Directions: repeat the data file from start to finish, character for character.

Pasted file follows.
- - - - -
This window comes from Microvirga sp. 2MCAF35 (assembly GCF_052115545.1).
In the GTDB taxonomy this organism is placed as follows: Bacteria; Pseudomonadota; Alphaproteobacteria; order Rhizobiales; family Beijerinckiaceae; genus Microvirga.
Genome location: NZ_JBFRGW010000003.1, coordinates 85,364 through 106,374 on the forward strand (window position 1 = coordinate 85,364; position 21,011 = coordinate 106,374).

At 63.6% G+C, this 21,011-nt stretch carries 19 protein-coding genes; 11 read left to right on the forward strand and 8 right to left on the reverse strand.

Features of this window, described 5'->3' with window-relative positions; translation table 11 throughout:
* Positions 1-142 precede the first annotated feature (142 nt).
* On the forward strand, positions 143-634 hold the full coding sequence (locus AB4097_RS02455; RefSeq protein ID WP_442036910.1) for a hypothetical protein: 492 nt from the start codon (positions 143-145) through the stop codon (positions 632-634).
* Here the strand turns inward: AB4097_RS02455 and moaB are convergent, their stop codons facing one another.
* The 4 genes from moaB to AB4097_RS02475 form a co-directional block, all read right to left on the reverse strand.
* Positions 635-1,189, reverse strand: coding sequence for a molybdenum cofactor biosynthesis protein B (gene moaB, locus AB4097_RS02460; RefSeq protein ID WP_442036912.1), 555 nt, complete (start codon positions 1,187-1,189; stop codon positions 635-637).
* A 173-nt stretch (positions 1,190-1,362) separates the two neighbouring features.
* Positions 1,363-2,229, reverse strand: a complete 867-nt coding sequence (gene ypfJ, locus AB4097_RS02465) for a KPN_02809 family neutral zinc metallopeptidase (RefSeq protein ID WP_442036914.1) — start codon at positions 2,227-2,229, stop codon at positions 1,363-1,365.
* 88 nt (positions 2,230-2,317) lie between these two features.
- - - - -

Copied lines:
This window comes from Microvirga sp. 2MCAF35 (assembly GCF_052115545.1).
In the GTDB taxonomy this organism is placed as follows: Bacteria; Pseudomonadota; Alphaproteobacteria; order Rhizobiales; family Beijerinckiaceae; genus Microvirga.
Genome location: NZ_JBFRGW010000003.1, coordinates 85,364 through 106,374 on the forward strand (window position 1 = coordinate 85,364; position 21,011 = coordinate 106,374).

At 63.6% G+C, this 21,011-nt stretch carries 19 protein-coding genes; 11 read left to right on the forward strand and 8 right to left on the reverse strand.

Features of this window, described 5'->3' with window-relative positions; translation table 11 throughout:
* Positions 1-142 precede the first annotated feature (142 nt).
* On the forward strand, positions 143-634 hold the full coding sequence (locus AB4097_RS02455; RefSeq protein ID WP_442036910.1) for a hypothetical protein: 492 nt from the start codon (positions 143-145) through the stop codon (positions 632-634).
* Here the strand turns inward: AB4097_RS02455 and moaB are convergent, their stop codons facing one another.
* The 4 genes from moaB to AB4097_RS02475 form a co-directional block, all read right to left on the reverse strand.
* Positions 635-1,189, reverse strand: coding sequence for a molybdenum cofactor biosynthesis protein B (gene moaB, locus AB4097_RS02460; RefSeq protein ID WP_442036912.1), 555 nt, complete (start codon positions 1,187-1,189; stop codon positions 635-637).
* A 173-nt stretch (positions 1,190-1,362) separates the two neighbouring features.
* Positions 1,363-2,229, reverse strand: a complete 867-nt coding sequence (gene ypfJ, locus AB4097_RS02465) for a KPN_02809 family neutral zinc metallopeptidase (RefSeq protein ID WP_442036914.1) — start codon at positions 2,227-2,229, stop codon at positions 1,363-1,365.
* 88 nt (positions 2,230-2,317) lie between these two features.